Below the frosty morning surface of the garden, all the little microorganisms are busy creating nutrients. But for gardeners in need of rest and recovery, January is mercifully slow. After a week of hard overnight frost in the Sacramento Valley, the roses in our Memorial Garden have finally succumbed.
On New Years’ Day, Jody and I completed pruning and tying the grapes; soon, the roses will be ready for their turn.
Yarrow is the only perennial still in bloom,
but we are graced with a silvery green chorus of Artemisia, Lamb’s Ear, Lavender and Rosemary.
The drama of magnificent blooms has been replaced by wildlife’s romantic grace.
“I prefer winter and fall, when you feel the bone structure of the landscape – the loneliness of it, the dead feeling of winter. Something waits beneath it, the whole story doesn’t show.” ~ Andrew Wyeth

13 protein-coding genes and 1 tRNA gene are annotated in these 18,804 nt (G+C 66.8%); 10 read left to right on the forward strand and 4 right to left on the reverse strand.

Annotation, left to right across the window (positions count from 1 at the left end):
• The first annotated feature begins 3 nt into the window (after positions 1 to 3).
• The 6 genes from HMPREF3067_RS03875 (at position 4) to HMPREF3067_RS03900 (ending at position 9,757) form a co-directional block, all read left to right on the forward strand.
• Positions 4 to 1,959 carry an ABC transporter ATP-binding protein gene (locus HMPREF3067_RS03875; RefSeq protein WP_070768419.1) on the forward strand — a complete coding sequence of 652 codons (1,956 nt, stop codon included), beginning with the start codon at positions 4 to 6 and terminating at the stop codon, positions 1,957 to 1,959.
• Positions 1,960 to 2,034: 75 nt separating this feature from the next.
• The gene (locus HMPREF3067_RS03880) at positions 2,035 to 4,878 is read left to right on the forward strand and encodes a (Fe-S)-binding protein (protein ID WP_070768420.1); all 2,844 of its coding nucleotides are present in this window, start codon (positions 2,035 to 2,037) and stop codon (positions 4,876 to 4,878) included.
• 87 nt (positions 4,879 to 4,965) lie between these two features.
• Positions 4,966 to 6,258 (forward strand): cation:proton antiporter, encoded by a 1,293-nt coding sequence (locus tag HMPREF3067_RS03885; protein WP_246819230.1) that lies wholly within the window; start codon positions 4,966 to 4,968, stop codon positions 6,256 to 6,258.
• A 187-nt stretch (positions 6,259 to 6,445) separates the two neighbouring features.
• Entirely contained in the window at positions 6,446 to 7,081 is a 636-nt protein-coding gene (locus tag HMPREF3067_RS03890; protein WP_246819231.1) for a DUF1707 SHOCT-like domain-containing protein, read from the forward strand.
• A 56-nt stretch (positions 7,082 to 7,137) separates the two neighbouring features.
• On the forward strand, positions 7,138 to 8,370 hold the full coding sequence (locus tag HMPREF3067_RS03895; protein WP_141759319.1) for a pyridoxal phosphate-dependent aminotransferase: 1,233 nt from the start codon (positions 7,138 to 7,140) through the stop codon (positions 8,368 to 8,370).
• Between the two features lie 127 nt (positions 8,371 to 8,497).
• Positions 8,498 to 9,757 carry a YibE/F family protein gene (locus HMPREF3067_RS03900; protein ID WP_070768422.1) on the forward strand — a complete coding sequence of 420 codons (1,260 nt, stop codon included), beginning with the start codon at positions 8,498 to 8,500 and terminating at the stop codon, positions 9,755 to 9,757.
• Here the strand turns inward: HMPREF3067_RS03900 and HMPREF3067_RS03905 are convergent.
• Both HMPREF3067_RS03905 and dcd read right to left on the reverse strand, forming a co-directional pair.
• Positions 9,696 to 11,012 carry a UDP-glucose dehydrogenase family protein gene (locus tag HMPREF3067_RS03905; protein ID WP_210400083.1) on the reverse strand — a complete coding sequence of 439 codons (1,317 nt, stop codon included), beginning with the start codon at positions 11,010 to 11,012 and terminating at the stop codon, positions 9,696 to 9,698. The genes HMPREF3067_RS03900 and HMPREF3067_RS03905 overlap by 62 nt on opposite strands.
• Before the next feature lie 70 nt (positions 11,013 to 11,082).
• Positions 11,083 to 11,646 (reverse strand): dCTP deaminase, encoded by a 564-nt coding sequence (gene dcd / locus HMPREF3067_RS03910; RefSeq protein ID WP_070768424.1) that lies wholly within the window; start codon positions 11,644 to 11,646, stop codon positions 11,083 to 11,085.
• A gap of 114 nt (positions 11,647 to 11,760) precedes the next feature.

With the plants retreating back to the ground, I can see the need to add more permanent structure to the garden; some raised mounds to create height interest and keep tender plants from flooding; a clearer entry path; more evergreen and grass foundation plantings; a stone wall perhaps (a gardener can dream!) The garden has come a long way from last January’s blank canvas – but the picture is not complete yet, by any measure.
As the garden demands less right now, I have quite literally ‘gone to the dogs’ – helping out our dedicated dog walker team.
Today, I got to assist in an introduction; one of our Homeward Bound rescues meeting the pup of a prospective adoptive family to ensure a good match for all. What an incredible feeling to see a connection made; hoping that another may be on its way to a forever home. That was George’s good fortune today, (shhh…one of my favorites.)
I knew I should have gotten in just one more walk with him! Happy life, my friend!